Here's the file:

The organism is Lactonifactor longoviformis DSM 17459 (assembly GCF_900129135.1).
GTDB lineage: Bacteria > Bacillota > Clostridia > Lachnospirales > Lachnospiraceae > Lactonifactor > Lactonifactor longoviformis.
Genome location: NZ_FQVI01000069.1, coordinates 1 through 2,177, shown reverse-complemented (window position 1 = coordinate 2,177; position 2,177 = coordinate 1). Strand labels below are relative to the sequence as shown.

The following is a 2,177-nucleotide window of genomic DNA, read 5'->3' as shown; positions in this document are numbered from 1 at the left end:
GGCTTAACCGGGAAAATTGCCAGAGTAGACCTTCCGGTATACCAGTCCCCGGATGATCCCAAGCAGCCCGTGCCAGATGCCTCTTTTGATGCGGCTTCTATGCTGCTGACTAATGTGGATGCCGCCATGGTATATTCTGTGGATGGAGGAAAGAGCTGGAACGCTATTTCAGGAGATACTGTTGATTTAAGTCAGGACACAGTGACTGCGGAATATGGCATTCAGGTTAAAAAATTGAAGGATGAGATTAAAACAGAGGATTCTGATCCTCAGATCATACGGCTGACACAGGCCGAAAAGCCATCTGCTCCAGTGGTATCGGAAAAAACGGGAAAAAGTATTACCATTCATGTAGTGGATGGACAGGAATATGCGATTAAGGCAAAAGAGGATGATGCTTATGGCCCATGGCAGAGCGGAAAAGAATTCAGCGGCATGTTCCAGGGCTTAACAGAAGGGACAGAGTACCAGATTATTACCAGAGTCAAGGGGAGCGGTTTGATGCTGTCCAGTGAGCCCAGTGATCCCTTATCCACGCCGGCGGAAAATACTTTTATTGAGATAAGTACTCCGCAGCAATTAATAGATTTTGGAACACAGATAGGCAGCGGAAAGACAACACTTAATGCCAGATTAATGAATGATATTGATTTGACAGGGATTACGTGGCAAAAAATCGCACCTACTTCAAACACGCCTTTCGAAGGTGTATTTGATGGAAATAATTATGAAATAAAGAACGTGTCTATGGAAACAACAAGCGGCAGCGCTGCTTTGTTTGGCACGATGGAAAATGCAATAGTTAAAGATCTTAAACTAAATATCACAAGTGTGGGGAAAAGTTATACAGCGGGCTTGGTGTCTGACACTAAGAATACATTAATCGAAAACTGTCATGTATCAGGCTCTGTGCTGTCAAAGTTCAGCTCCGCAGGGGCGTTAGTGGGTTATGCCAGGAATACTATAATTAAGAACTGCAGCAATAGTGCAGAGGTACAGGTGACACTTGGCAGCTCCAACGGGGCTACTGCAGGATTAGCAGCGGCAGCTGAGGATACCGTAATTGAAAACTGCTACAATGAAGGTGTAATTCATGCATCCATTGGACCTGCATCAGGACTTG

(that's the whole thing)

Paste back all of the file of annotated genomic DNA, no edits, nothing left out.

The organism is Lactonifactor longoviformis DSM 17459 (assembly GCF_900129135.1).
GTDB lineage: Bacteria > Bacillota > Clostridia > Lachnospirales > Lachnospiraceae > Lactonifactor > Lactonifactor longoviformis.
Genome location: NZ_FQVI01000069.1, coordinates 1 through 2,177, shown reverse-complemented (window position 1 = coordinate 2,177; position 2,177 = coordinate 1). Strand labels below are relative to the sequence as shown.

The following is a 2,177-nucleotide window of genomic DNA, read 5'->3' as shown; positions in this document are numbered from 1 at the left end:
GGCTTAACCGGGAAAATTGCCAGAGTAGACCTTCCGGTATACCAGTCCCCGGATGATCCCAAGCAGCCCGTGCCAGATGCCTCTTTTGATGCGGCTTCTATGCTGCTGACTAATGTGGATGCCGCCATGGTATATTCTGTGGATGGAGGAAAGAGCTGGAACGCTATTTCAGGAGATACTGTTGATTTAAGTCAGGACACAGTGACTGCGGAATATGGCATTCAGGTTAAAAAATTGAAGGATGAGATTAAAACAGAGGATTCTGATCCTCAGATCATACGGCTGACACAGGCCGAAAAGCCATCTGCTCCAGTGGTATCGGAAAAAACGGGAAAAAGTATTACCATTCATGTAGTGGATGGACAGGAATATGCGATTAAGGCAAAAGAGGATGATGCTTATGGCCCATGGCAGAGCGGAAAAGAATTCAGCGGCATGTTCCAGGGCTTAACAGAAGGGACAGAGTACCAGATTATTACCAGAGTCAAGGGGAGCGGTTTGATGCTGTCCAGTGAGCCCAGTGATCCCTTATCCACGCCGGCGGAAAATACTTTTATTGAGATAAGTACTCCGCAGCAATTAATAGATTTTGGAACACAGATAGGCAGCGGAAAGACAACACTTAATGCCAGATTAATGAATGATATTGATTTGACAGGGATTACGTGGCAAAAAATCGCACCTACTTCAAACACGCCTTTCGAAGGTGTATTTGATGGAAATAATTATGAAATAAAGAACGTGTCTATGGAAACAACAAGCGGCAGCGCTGCTTTGTTTGGCACGATGGAAAATGCAATAGTTAAAGATCTTAAACTAAATATCACAAGTGTGGGGAAAAGTTATACAGCGGGCTTGGTGTCTGACACTAAGAATACATTAATCGAAAACTGTCATGTATCAGGCTCTGTGCTGTCAAAGTTCAGCTCCGCAGGGGCGTTAGTGGGTTATGCCAGGAATACTATAATTAAGAACTGCAGCAATAGTGCAGAGGTACAGGTGACACTTGGCAGCTCCAACGGGGCTACTGCAGGATTAGCAGCGGCAGCTGAGGATACCGTAATTGAAAACTGCTACAATGAAGGTGTAATTCATGCATCCATTGGACCTGCATCAGGACTTG